Thursday, 18 February 2016

Pylons No Thanks

You can also leave your thoughts anonymously in the comments section below.We are hoping for lots of comments folks as this could mean the difference between having pylons or not having pylons.

Wednesday, 17 February 2016



In the last few years in Kirkmahoe,we have been affected by

Floods, Freezes and Gales
Foot and Mouth Disease
Loss of electricity and water supply

We know from experience that in a big emergency, Dumfries and Galloway Council's resources are always stretched. Clearly, Emergency Services cannot be provided everywhere at once.

The council is working with communities to draw up local plans and put equipment in place so that people can help themselves.

We know that there are some members of our community who are considered vulnerable, but any of us could become vulnerable in a difficult situation.

As Kirkmahoe is made up of many small settlements and isolated properties which could become cut off from each other because of snow, fallen trees or floods, it would be helpful to have someone in each area with a list of contacts to call on for help and who knows where resources can be found.

Community Resilience Planning is already working well in Wigtownshire and we will be able to use their experience to help develop our plan.

You are invited and encouraged to attend an important meeting to draw up an Emergency Plan for Kirkmahoe
in Kirkton Hall on Wednesday 17th February at 7:30pm

For more information, contact Jean Muir 01387 710216
or Hugh Johnstone 01387 710121

Saturday, 13 February 2016

Ciril Ostroznik's work with Ospreys in this Region and beyond

Ospreys were once a common sight in our country. Due to persecution by egg collectors, game keepers, loss of habitat, and other reasons, their numbers dwindled until, by 1916, there was only one nesting pair remaining. After this time there were no Ospreys in UK, until Spring of 1954 when a pair nested, successfully, at a site at Loch Garten, in the Scottish Highlands. The following year egg thieves persecuted the pair. It was only in 1959 that Ospreys were again sighted in the Scottish Highlands, and had a successful breeding season.
The osprey (Pandion haliaetus) — is also know by a variety of names such as fish eagle, sea hawk, river hawk, and fish hawk. As these names suggest, the osprey is a fish eater. Thus it lives near a body of water, where it can fish for food for itself, and its young. It fishes in both daylight and hours of darkness, and has specially adapted toes to enable it to grip its slippery prey with two front and two rear talons.
Osprey in flight

 An osprey in flight, looks white, with a black lacy pattern along the wings and a black patch at the wrist area. A truly beautiful sight.
Since the comeback of the Osprey to our country, various breeding programmes have been set up to help re-establish the Osprey population. These programmes have proved to be very successful as the number of breeding pairs throughout the UK  is now thought to be between 200 – 250.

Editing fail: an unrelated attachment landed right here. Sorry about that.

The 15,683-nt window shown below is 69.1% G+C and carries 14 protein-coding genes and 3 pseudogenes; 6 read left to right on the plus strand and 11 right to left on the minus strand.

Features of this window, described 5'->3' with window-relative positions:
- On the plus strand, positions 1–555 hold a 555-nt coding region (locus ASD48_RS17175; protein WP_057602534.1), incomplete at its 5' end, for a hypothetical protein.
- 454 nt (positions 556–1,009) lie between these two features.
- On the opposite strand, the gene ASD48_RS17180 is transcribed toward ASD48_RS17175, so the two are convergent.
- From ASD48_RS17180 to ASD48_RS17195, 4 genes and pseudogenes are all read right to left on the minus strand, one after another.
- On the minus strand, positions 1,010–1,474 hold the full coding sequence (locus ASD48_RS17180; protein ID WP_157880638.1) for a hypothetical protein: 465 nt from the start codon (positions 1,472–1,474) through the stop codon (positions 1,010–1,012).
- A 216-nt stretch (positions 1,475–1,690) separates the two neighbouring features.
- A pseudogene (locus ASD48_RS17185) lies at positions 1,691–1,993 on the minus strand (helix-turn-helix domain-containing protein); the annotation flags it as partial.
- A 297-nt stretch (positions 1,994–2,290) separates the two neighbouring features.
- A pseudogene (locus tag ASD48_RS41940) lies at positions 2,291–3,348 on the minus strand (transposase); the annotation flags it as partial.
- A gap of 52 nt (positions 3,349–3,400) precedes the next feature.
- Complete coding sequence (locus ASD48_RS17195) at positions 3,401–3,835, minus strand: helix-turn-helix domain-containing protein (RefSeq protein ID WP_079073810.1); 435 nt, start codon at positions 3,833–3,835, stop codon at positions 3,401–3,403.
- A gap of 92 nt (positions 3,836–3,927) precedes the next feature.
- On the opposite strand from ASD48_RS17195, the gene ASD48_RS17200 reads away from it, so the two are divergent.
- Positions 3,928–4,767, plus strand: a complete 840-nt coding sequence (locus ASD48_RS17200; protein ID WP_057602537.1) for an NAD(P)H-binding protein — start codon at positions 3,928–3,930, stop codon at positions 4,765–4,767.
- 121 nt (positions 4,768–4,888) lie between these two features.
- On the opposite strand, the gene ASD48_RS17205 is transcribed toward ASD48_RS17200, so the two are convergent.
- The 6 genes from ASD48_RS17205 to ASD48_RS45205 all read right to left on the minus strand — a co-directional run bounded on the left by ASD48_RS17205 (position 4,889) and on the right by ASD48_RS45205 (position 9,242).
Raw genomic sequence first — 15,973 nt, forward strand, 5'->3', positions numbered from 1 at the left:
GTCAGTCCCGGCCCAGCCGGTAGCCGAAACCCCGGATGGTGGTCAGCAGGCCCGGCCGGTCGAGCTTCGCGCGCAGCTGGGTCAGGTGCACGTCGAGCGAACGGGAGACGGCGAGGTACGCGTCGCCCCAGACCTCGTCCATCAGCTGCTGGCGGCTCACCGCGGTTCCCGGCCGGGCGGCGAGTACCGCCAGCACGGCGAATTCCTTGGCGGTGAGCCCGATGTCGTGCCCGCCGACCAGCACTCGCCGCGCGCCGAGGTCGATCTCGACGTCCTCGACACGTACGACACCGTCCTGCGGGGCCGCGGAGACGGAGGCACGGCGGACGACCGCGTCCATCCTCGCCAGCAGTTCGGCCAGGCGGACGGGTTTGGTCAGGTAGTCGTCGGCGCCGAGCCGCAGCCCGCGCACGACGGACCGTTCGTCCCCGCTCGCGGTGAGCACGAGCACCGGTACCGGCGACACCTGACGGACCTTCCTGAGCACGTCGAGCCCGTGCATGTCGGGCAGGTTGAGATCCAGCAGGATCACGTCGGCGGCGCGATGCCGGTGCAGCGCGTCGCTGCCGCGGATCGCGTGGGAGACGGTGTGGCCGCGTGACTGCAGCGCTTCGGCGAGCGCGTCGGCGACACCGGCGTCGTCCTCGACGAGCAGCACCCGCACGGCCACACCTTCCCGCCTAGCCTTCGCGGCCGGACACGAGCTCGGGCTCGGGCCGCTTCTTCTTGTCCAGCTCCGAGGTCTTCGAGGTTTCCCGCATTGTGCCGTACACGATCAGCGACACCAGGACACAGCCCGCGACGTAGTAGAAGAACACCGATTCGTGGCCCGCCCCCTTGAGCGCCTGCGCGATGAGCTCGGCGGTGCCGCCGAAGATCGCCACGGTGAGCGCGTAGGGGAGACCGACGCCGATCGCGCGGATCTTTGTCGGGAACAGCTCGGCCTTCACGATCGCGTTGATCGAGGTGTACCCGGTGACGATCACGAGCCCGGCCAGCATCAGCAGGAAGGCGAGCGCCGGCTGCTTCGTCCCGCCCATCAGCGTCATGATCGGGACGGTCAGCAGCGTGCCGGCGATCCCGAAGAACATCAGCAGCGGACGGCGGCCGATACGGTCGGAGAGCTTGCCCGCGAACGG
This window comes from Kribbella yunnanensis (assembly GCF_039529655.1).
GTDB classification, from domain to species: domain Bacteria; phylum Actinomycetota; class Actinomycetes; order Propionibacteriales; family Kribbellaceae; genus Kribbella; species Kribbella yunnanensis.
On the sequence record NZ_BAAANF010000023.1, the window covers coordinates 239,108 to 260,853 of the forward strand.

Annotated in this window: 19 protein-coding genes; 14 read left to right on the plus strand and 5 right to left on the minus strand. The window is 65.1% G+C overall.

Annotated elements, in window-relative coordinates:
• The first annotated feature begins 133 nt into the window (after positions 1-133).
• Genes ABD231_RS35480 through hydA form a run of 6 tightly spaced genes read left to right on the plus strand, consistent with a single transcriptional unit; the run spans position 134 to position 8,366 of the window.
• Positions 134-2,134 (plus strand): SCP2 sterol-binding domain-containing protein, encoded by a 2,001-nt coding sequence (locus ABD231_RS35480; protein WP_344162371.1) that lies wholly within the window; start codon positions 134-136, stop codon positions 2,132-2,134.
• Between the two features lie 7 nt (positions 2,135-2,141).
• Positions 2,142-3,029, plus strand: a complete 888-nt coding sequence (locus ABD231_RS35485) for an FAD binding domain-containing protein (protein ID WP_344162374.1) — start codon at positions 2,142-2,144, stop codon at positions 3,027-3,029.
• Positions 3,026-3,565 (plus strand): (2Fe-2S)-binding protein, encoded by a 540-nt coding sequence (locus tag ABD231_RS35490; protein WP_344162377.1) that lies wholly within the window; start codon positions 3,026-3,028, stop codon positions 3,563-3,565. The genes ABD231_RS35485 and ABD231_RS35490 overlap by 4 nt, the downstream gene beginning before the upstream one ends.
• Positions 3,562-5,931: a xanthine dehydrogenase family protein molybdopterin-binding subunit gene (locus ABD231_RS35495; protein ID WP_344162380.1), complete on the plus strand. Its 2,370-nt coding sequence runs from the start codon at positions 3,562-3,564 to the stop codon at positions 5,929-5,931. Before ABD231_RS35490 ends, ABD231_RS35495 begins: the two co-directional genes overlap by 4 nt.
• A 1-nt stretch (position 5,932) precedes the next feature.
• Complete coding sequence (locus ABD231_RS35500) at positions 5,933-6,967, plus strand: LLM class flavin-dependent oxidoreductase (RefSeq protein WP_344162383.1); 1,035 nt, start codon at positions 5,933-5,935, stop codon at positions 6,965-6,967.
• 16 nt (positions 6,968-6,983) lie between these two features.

Crucial to these programmes is Ciril Ostroznik.
Ciril Ostroznik

Ciril, a renowned expert on Ospreys knows exactly where they like to have their nests or eyries. They prefer to nest in trees, near to water, but can be up to five miles away from where they fish. Ciril, selects a site and builds a nest for the birds to find.
When Spring arrives, so do the Ospreys, around the end of March beginning of April. They arrive here all the way from Senegal in West Africa.

 Established pairs arrive separately and like to use the same nest year after year. The younger birds, who start breeding between three and five years of age, will not take long to find Ciril’s nests, and settle in them.  Normally it takes a pair between two to three weeks to build their nest. These nests are large, and made of branches, twigs, mosses and lichens, pieces of bark, and grass. Established pairs will add to them over the years. They can reach 150 – 200 cms in height. Ciril stresses that he does not build platforms for the nests but that he builds a complete nest, safely anchored within the branches of the chosen tree.

            Ciril about to ring Osprey Chicks

Ciril’s Conservation work  has been responsible for attracting at least 12 active Osprey sites to Dumfries & Galloway. Because of his expertise, he has been asked to build nests in other parts of Scotland and Eire. Ciril also gives talks on the subject of Ospreys and their nesting habits.

Parent Osprey at the nest

From the time the female lays her eggs in the last two weeks of April, it takes 37 days for them to hatch, and 53 days for the young to fledge. Whilst they are still in the nest, Ciril will ensure they are thriving and will ring the youngsters so they can be tracked. This work is crucial to the establishment of Ospreys in UK. Ciril is a member of the Dumfries & Galloway Raptor Study Group and a Licensed Member of the North Solway Ringing Group which is responsible for ringing and keeping track of birds of prey in the region. Ciril expresses his gratitude for all the help and support he has received from these groups

Ciril ringing Osprey Chicks

Because of his Conservation work a young five year old male Osprey has been spotted and photographed in recent months in Senegal. Ciril is proud to say that he knows this bird, which nest it came from, and how many siblings it has.

Ciril is now training members of his own family to take up his Conservation work, and hopes, eventually, to write a book on his life’s work with Ospreys and other Raptors.

Copyright Jill Corlett
Photographs courtesy of Ciril Ostroznik